Logo Tropentag

Tropentag, September 15 - 17, 2021, hybrid conference

"Towards shifting paradigms in agriculture for a healthy and sustainable future"


Cultivation of Cowpea Challenges in West Africa for Food Security: Analysis of Factors Driving Yield Gap in Benin

Firmin Anago1, Brice Oussou2, Gustave Dagbenonbakin2, Lucien Amadji1

1University of Abomey-Calavi, Lab. of Soil Sciences of Crop Production School, Benin
2National Institute of Agricultural Research of Benin, Laboratory of Soil Science, Water and Environment, Research Agricultural Center of Agonkanmey, Benin


Abstract


Feeding the world in 2050 need to found the ways to boost yields of the main local crops. Among those crops, cowpea is one of the important grain legumes that is playing an important role in the livelihood of millions of people in West Africa, especially in Benin. Unfortunately, cowpea on-farm yields are very low. In order to understand the main factors explaining cowpea yield gaps, we collected and analysed detailed survey data from 298 cowpea fields in Benin during the 2017, 2018 and 2019 rainy seasons, respectively. Composite soil samples were collected from cowpea fields at flowering stage and analysed at laboratory. Data on-farm field management practices and field conditions were recorded through interviews with 606 farmers. Average cowpea grain yields were low and seldom surpassed 700 kg ha-1 on farmer’s fields. Significant differences were observed between cowpea grain yields from northern to southern Benin (p ˂ 0.05), and the lowest yields were observed in northern Benin. These low yields are related to crop management practices, soil nutrient contents, and the interaction ofboth. According to the model of regression tree from northern to southern Benin, mineral fertiliser used, insecticide sprays to control pests, and improvement of P, N, K, and cation sum content into top soil would increase cowpea grain yields. Insect pest, diseases, and soil fertility decline are the highest major constraints that limit cowpea cultivation in Benin. Future research should focus on formulating specific fertiliser for effective cowpea cultivation in Benin, as well as insect pest, and diseases control.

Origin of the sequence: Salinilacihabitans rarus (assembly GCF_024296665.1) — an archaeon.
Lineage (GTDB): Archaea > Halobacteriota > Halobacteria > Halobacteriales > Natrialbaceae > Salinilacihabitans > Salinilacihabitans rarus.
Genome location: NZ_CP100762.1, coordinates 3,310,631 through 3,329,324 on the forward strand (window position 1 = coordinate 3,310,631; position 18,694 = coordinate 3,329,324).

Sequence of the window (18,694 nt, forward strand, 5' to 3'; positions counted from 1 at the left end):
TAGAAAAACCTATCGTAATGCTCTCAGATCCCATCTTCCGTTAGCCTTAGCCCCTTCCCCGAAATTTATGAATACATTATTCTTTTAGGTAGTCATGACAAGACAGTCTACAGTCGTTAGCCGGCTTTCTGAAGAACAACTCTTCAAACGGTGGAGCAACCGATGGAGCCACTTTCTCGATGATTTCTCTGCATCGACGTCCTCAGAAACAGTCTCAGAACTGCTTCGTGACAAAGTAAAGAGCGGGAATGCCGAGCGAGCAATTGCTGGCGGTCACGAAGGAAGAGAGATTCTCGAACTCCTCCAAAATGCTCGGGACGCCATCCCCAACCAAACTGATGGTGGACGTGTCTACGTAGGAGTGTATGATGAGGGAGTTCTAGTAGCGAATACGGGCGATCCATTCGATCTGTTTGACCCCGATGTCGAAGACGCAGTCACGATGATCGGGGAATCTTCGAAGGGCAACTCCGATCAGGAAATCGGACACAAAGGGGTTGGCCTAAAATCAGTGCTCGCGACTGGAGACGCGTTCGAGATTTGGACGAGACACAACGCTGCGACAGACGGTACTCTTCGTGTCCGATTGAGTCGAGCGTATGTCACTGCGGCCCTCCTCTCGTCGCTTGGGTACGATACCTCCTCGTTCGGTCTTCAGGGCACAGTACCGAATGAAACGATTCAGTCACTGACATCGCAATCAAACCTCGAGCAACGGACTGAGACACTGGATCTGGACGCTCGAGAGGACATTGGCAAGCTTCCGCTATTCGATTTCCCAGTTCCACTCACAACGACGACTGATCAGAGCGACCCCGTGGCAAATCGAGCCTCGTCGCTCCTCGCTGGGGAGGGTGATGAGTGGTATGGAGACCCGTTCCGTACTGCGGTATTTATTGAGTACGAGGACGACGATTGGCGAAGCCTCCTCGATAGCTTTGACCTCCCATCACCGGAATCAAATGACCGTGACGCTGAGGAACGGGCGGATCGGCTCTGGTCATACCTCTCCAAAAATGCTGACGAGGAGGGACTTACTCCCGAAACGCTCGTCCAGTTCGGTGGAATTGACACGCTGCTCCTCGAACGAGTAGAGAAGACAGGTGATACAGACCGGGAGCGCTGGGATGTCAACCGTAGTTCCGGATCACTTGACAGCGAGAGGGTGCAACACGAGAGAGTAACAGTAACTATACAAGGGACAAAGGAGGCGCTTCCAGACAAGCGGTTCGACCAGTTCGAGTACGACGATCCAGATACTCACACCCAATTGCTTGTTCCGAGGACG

Keywords: Cowpea yield , crop management practices, food security, soil fertility


Contact Address: Firmin Anago, University of Abomey-Calavi, Lab. of Soil Sciences of Crop Production School, Abomey-Calavi, Benin, e-mail: firmin.anago@gmail.com


Valid HTML 3.2!